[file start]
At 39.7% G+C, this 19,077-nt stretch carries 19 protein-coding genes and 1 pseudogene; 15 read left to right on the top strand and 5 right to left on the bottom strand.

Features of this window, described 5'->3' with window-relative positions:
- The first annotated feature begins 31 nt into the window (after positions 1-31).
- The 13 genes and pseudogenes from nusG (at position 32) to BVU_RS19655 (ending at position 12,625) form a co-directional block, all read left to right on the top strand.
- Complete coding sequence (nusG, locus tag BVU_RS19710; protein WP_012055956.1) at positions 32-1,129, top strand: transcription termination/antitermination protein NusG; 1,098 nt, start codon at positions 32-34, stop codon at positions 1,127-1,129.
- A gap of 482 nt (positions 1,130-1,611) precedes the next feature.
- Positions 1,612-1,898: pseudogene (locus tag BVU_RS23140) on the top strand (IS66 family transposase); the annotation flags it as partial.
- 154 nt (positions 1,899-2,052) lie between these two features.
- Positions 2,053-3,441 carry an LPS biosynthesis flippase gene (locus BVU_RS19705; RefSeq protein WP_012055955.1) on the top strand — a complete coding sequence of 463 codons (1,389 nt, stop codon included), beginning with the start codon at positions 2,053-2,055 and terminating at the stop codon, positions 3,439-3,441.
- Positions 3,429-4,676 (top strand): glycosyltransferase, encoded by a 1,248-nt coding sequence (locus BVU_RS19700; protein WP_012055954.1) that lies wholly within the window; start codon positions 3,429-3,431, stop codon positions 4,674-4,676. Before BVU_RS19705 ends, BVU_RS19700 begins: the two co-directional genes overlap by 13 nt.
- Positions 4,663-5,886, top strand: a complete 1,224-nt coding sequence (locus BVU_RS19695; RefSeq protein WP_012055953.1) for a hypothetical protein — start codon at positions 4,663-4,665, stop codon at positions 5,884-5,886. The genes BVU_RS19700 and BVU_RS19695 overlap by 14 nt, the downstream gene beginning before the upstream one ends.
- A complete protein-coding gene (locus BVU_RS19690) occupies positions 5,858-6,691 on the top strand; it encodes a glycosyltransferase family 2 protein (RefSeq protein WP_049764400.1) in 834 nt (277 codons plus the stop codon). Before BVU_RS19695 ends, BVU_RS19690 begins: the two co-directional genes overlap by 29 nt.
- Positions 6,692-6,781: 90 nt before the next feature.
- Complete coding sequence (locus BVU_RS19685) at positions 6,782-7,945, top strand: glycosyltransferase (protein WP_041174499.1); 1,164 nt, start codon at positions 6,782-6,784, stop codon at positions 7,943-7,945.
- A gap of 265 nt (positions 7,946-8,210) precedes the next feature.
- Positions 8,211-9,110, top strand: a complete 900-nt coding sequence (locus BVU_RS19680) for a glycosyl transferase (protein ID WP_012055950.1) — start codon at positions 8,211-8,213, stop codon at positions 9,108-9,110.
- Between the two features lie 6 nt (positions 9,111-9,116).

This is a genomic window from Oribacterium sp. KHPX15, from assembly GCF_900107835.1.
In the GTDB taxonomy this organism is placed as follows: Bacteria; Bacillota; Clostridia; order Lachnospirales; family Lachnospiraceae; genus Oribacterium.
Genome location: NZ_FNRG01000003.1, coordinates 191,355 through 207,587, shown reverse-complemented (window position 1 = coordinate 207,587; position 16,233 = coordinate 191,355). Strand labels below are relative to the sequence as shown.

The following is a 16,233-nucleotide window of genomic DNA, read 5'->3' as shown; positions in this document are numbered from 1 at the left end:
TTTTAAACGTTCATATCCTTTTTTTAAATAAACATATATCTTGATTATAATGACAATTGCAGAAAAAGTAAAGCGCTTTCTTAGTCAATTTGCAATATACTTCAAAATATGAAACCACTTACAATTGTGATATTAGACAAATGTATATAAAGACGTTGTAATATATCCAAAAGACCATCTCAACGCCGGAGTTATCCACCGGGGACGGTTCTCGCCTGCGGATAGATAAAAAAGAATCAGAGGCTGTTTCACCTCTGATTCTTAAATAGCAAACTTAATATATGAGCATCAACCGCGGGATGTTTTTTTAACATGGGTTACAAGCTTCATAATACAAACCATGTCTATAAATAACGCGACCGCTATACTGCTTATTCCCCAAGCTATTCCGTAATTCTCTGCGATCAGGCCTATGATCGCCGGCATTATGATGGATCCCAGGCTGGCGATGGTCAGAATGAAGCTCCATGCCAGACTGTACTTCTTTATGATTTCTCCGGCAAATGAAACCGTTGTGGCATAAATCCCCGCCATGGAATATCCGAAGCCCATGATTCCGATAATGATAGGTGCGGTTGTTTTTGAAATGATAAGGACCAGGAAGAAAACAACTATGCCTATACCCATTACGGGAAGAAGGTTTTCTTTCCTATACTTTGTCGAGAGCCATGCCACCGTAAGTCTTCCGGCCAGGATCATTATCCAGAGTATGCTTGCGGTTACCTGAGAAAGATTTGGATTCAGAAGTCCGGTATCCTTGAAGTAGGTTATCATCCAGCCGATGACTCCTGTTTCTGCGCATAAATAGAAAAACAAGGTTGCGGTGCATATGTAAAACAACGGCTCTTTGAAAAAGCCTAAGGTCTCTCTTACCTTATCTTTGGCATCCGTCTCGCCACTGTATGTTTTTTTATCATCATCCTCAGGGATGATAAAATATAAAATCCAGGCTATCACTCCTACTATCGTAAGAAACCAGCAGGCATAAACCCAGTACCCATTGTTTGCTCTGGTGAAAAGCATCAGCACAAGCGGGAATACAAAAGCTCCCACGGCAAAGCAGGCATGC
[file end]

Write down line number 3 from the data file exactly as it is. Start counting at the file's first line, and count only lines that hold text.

- The first annotated feature begins 31 nt into the window (after positions 1-31).